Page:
Agenda for the Nation

Brookings Institution Press
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More powerful and affluent today than ever, the United States has promising opportunities to influence the course of history. Yet these prospects are shadowed by significant perils and burdens. In this visionary book, leading scholars from the Brookings Institution and other prominent research organizations and universities analyze the major domestic and foreign policy problems facing the nation over the next five to ten years. The challenges on the domestic front are formidable: assuring fair but affordable access to health care, shoring up retirement income for an aging population, encouraging long-term economic growth, easing the growing pains of an increasingly diverse society, and reconciling energy policies with environmental concerns. In international affairs the central task is to use America's unprecedented power wisely and to protect a homeland that has been revealed as surprisingly vulnerable. Yet efforts must also focus on improving the economic fortunes of poorer countries, expanding trade, and reforming the rules that regulate the flows of capital across national borders. Is the United States government capable of rising to these vast and varied challenges? The concluding chapters of this book offer cautious optimism. While it is often criticized, the American political system is fundamentally resilient and flexible. Ambitious in scope, Agenda for the Nation provides thoughtful, constructive answers to questions of how the U.S. government can effectively serve its citizens and meet its global responsibilities in a world of opportunity and uncertainty.
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About the author

Henry J. Aaron is a senior fellow in Economic Studies at the Brookings Institution, where he holds the Bruce and Virginia MacLaury Chair. Among his many books are Can We Say No? The Challenge of Rationing Health Care, with William B. Schwartz and Melissa Cox (Brookings, 2006), and Reforming Medicare: Options,Tradeoffs, and Opportunities, written with Jeanne Lambrew (Brookings, 2008). James M. Lindsay is vice president and director of studies of the Council on Foreign Relations, where he holds the Maurice R. Greenberg Chair. He was previously deputy director and senior fellow in Foreign Policy Studies at the Brookings Institution. His books include Defending America: The Case for Limited National Missile Defense (Brookings 2001). In 1996-97, Lindsay was director for global issues and multilateral affairs on the National Security Council staff. Pietro S. Nivola is a vice president of the Brookings Institution, where he is the director of Governance Studies. Among his previous books are Tense Commandments: Federal Prescriptions and City Problems (Brookings, 2002).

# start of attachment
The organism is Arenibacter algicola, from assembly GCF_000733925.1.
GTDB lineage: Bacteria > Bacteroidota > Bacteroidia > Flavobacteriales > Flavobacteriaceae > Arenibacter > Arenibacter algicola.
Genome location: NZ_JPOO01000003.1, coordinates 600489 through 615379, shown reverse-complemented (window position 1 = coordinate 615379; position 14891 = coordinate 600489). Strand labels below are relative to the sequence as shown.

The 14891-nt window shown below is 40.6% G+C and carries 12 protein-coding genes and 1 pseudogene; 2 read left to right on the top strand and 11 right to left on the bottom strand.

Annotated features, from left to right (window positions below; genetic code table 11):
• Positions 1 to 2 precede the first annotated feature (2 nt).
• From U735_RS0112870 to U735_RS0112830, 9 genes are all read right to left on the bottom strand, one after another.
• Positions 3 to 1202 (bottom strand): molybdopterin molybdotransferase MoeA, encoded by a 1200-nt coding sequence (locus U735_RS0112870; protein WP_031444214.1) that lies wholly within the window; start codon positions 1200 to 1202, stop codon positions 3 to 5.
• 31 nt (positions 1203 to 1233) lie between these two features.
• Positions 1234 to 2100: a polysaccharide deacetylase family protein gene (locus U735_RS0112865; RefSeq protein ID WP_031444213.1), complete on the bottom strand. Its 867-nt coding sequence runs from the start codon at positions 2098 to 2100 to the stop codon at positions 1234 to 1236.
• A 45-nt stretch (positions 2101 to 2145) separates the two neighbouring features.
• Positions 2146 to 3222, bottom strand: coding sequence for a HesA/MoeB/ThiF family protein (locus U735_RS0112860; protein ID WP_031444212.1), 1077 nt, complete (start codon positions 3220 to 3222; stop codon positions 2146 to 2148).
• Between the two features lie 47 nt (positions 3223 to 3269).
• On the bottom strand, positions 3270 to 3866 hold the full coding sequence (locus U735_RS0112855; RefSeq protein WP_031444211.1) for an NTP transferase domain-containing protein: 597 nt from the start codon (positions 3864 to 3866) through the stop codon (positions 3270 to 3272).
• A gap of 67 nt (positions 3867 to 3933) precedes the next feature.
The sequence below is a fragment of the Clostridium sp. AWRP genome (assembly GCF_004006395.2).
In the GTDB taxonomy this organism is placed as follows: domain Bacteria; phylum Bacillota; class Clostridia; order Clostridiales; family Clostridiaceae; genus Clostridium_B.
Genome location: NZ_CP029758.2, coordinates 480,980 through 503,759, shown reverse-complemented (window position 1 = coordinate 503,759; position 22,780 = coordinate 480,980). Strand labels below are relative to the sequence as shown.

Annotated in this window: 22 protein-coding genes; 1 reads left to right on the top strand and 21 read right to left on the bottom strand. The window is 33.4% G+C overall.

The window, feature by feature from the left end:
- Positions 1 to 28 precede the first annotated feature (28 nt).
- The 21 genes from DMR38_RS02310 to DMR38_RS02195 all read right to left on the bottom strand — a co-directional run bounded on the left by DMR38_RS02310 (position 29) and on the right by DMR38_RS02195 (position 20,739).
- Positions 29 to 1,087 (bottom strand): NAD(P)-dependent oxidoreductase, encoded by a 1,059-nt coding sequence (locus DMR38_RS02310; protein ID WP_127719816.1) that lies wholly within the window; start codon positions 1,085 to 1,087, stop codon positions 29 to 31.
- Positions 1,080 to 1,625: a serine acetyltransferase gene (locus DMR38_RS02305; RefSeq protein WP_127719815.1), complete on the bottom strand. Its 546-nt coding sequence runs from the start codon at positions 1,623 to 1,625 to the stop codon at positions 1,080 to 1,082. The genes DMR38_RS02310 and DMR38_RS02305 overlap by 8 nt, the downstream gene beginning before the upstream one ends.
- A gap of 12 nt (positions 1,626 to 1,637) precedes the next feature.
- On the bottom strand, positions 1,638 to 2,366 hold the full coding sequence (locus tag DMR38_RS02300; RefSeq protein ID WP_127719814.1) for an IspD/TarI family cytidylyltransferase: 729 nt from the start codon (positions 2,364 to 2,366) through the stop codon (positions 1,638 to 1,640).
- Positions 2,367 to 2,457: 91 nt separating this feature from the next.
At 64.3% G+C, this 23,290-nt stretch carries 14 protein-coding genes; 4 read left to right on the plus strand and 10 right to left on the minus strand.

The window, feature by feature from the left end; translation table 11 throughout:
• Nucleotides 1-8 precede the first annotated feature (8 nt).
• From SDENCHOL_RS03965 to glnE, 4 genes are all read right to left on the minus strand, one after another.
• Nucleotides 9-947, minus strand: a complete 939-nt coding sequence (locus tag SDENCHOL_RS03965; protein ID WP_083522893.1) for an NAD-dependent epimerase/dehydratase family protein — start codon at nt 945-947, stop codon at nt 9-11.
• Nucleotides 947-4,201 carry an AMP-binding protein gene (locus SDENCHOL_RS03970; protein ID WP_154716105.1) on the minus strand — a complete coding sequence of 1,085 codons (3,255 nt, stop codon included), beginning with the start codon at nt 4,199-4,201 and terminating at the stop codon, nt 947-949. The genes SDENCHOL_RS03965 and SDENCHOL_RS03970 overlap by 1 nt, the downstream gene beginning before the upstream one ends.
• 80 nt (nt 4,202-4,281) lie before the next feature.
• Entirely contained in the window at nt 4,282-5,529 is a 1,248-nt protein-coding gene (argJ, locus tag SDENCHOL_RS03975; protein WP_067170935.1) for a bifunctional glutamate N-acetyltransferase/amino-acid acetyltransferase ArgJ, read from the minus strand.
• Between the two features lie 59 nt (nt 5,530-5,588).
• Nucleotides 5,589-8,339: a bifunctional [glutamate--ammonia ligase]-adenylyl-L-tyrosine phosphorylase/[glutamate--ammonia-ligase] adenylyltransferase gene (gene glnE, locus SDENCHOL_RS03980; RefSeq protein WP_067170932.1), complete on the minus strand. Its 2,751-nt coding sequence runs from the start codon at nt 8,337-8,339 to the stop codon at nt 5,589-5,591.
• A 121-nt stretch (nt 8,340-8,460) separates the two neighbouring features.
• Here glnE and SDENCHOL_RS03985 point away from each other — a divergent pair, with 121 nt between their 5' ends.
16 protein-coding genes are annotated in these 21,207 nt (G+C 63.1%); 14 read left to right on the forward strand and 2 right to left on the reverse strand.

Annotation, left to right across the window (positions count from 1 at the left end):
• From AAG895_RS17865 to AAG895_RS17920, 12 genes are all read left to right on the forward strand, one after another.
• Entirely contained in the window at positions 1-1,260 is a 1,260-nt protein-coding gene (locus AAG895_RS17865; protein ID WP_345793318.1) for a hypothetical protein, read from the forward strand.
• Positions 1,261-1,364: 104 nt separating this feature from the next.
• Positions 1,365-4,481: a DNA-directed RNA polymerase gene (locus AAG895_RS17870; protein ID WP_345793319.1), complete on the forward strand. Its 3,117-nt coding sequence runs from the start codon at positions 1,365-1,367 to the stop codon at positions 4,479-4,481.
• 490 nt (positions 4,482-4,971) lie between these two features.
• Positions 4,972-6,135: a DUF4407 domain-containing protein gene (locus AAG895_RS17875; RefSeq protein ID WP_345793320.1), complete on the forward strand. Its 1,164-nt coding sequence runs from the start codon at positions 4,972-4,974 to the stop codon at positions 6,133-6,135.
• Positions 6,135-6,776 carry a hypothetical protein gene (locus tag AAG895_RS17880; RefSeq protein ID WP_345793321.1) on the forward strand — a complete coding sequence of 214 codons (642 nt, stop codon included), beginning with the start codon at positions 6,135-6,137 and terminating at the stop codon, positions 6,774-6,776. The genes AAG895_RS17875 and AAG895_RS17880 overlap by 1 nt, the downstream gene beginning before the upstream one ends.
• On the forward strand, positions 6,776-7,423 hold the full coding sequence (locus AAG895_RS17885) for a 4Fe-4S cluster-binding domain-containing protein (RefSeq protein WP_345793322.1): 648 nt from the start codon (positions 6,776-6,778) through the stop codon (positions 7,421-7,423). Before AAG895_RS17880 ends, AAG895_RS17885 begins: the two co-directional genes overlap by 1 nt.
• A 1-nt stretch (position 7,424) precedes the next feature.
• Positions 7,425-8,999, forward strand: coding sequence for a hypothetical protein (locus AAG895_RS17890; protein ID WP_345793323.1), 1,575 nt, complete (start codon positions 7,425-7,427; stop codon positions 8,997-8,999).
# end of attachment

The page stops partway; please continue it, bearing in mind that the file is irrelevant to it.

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Publisher
Brookings Institution Press
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Published on
Jul 29, 2003
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Pages
432
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ISBN
9780815796053
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Language
English
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Genres
Political Science / American Government / General
Political Science / International Relations / Diplomacy
Political Science / Public Policy / Environmental Policy
Political Science / Public Policy / General
Political Science / Security (National & International)
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This content is DRM protected.